The Phoenix Reporter & Item (http://www.phoenixvillenews.com)

Sale of high quality books benefits local library


By editor@phoenixvillenews.com">Justin Finneran, Editor@PhoenixvilleNews.com

Thursday, October 3, 2013

The Lower Providence Community Library, located at 50 Parklane Drive in Eagleville, is holding a special $5 ‘fill a bag’ used book sale now through the end of October. The sale, organized by the Friends of the Lower Providence Community Library – the nonprofit organization dedicated to supporting and promoting the library – offers thousands of books, as well as DVDs and audiobooks.
“There are a lot of e-readers being used today so people do not buy as many books as they used too,” said Cathy Kinsley, Co-President of the Friends of the Library. “This is the major fundraiser for the (Friends of the Library).”
For over five years the Friends have regularly conducted a used book sale year-round, with hardback books going for two dollars and paperbacks being just one dollar. The number of special sales has increased due to the numerous donations the library continues to receive.
“We used to just hold the $5 bag sale annually, but it has increased to three times a year - winter, summer and late fall,” said Kinsley. “We get a lot of books in mint condition.”
“I work in the area and this is my lunchtime and after-work spot,” said library patron Pamela Lang, a very active reader who belongs to multiple book clubs and leads her own book club. “The hardback books are in excellent condition and I always find superb books here. With the bag sale, and fitting in as many as you can, I am getting hardback books for about 50 cents each. They are beautifully exquisite books. The paperback selection is excellent as well.”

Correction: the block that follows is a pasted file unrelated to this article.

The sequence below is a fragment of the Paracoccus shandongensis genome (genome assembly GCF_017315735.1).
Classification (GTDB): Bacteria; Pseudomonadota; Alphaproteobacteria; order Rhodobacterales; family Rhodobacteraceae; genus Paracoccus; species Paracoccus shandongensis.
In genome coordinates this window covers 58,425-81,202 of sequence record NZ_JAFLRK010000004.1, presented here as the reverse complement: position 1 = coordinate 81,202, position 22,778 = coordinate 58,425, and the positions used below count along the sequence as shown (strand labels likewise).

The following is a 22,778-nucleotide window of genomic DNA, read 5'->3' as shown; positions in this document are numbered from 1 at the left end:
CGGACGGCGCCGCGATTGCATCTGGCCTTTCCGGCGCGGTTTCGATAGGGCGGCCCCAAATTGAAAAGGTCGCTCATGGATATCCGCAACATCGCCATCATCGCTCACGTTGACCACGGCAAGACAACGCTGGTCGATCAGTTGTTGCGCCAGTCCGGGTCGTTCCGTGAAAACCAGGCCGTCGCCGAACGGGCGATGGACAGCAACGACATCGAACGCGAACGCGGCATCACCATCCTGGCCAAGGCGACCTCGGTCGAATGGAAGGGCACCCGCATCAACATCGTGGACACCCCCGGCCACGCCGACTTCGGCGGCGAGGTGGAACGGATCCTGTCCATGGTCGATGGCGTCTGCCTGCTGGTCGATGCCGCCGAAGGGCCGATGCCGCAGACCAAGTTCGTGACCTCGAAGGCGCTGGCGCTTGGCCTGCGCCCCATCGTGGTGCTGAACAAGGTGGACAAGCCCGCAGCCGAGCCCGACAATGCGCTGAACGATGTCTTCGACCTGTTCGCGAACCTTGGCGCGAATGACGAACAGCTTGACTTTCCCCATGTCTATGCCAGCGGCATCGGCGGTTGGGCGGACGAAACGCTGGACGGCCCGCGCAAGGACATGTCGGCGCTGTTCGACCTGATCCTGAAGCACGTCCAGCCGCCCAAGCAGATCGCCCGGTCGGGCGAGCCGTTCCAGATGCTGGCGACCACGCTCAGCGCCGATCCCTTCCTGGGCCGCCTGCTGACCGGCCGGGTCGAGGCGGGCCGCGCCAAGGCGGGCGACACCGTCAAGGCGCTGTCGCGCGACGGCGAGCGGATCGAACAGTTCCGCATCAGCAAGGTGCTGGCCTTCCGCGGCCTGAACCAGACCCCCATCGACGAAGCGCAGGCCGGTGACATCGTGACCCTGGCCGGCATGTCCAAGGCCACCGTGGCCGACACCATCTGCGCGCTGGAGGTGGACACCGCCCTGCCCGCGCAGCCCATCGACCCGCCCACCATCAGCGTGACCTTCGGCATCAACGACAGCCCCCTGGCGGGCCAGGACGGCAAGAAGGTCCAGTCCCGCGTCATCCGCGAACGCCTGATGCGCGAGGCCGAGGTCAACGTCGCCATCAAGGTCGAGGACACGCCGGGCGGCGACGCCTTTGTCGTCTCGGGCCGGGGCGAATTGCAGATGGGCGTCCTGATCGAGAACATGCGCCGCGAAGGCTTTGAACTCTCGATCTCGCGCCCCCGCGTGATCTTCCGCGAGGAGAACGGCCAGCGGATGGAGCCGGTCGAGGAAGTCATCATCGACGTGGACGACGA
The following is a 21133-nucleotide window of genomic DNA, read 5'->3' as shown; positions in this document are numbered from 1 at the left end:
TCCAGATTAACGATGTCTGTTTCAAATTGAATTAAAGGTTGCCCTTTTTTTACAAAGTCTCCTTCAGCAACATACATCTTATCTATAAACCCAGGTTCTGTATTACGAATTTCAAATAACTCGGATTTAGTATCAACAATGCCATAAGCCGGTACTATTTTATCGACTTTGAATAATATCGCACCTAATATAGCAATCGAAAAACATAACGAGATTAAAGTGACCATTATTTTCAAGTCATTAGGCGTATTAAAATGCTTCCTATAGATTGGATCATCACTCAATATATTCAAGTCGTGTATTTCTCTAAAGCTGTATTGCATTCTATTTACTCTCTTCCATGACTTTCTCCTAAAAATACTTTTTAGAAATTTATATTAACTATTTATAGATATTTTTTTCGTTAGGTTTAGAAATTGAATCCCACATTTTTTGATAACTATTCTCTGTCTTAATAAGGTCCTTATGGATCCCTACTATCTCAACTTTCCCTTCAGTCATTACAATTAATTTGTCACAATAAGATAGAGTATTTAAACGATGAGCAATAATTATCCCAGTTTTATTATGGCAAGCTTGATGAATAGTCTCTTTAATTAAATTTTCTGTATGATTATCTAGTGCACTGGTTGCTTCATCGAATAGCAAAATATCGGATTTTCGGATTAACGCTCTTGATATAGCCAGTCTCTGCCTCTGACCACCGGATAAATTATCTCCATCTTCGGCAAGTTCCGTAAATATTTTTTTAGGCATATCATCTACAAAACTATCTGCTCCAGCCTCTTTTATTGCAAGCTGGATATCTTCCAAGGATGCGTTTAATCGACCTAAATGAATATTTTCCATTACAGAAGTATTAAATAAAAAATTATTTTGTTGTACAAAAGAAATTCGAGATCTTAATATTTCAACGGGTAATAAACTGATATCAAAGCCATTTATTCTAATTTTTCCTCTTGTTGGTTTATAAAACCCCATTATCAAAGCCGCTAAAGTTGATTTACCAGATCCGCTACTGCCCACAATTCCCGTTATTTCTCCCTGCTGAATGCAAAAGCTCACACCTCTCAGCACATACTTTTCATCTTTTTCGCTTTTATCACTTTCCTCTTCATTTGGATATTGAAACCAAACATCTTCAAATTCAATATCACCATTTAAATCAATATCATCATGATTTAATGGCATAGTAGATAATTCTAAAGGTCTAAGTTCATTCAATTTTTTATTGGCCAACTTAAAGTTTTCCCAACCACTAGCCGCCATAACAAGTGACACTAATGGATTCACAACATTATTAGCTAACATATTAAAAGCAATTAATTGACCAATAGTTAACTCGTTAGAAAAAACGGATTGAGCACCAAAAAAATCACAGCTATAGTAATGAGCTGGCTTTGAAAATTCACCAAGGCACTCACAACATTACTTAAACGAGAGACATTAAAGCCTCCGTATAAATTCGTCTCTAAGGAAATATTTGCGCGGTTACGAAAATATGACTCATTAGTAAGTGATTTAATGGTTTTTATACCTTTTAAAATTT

She also remarked on the selection of books.
“There are fiction and nonfiction, a lot of nice memoirs and other things too. I am finding many different genres for the different book clubs that I belong too. The book sale is really quite excellent.”
The money raised from the sale goes directly toward the purchase items that the library can no longer afford due to funding cuts on the local and state levels.
“We generally collect over $15,000 a year from the book sale,” Kinsley said. “The money is used to pay for many things - books, kid’s computers, audio-visual equipment, kids’ programs - we have a boatload of kids’ programs. As an organization, we do our best to make up the difference.”
The book sale items are organized on shelves located in the library behind the children’s library.
For those looking to donate items to the library, Kinsley said that gently used items which are less than ten years old are being accepted. Donations are welcome at any time during regular library hours, and donors will receive a receipt for their donations.
“We really appreciate all of the wonderful donations and ask that people please continue to donate and support the fundraising effort,” Kinsley said. “All of the proceeds go directly to the library.”
To find out more about the library, including programs and upcoming special events such as the Books, Brews & Beats fundraiser on November 9, visit http://lpc.mclinc.org/